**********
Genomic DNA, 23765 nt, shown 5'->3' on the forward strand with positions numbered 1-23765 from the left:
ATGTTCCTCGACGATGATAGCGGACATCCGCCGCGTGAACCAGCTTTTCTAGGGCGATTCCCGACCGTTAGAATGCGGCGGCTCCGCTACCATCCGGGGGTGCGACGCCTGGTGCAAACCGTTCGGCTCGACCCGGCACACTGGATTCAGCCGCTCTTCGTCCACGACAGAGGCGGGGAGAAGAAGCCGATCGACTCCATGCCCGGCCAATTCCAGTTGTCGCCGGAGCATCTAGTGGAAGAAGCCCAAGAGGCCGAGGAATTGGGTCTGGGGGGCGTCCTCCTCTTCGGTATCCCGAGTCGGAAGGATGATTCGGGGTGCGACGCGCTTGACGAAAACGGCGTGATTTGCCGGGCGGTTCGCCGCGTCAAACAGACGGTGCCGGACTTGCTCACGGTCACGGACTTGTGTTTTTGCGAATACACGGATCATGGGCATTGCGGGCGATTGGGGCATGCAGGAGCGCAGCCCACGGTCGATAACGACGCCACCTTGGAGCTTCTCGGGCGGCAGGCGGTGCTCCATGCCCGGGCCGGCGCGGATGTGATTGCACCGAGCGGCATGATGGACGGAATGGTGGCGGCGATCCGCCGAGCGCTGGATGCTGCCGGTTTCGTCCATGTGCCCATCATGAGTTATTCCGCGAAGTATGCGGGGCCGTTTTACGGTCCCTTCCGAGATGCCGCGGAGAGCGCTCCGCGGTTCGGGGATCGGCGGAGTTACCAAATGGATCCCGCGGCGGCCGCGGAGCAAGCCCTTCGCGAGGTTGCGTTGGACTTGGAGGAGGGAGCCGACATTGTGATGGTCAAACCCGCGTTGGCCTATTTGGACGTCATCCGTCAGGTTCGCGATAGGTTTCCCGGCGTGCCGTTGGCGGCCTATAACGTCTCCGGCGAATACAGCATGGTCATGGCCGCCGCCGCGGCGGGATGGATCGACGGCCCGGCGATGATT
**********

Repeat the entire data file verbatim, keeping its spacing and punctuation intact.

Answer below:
Genomic DNA, 23765 nt, shown 5'->3' on the forward strand with positions numbered 1-23765 from the left:
ATGTTCCTCGACGATGATAGCGGACATCCGCCGCGTGAACCAGCTTTTCTAGGGCGATTCCCGACCGTTAGAATGCGGCGGCTCCGCTACCATCCGGGGGTGCGACGCCTGGTGCAAACCGTTCGGCTCGACCCGGCACACTGGATTCAGCCGCTCTTCGTCCACGACAGAGGCGGGGAGAAGAAGCCGATCGACTCCATGCCCGGCCAATTCCAGTTGTCGCCGGAGCATCTAGTGGAAGAAGCCCAAGAGGCCGAGGAATTGGGTCTGGGGGGCGTCCTCCTCTTCGGTATCCCGAGTCGGAAGGATGATTCGGGGTGCGACGCGCTTGACGAAAACGGCGTGATTTGCCGGGCGGTTCGCCGCGTCAAACAGACGGTGCCGGACTTGCTCACGGTCACGGACTTGTGTTTTTGCGAATACACGGATCATGGGCATTGCGGGCGATTGGGGCATGCAGGAGCGCAGCCCACGGTCGATAACGACGCCACCTTGGAGCTTCTCGGGCGGCAGGCGGTGCTCCATGCCCGGGCCGGCGCGGATGTGATTGCACCGAGCGGCATGATGGACGGAATGGTGGCGGCGATCCGCCGAGCGCTGGATGCTGCCGGTTTCGTCCATGTGCCCATCATGAGTTATTCCGCGAAGTATGCGGGGCCGTTTTACGGTCCCTTCCGAGATGCCGCGGAGAGCGCTCCGCGGTTCGGGGATCGGCGGAGTTACCAAATGGATCCCGCGGCGGCCGCGGAGCAAGCCCTTCGCGAGGTTGCGTTGGACTTGGAGGAGGGAGCCGACATTGTGATGGTCAAACCCGCGTTGGCCTATTTGGACGTCATCCGTCAGGTTCGCGATAGGTTTCCCGGCGTGCCGTTGGCGGCCTATAACGTCTCCGGCGAATACAGCATGGTCATGGCCGCCGCCGCGGCGGGATGGATCGACGGCCCGGCGATGATT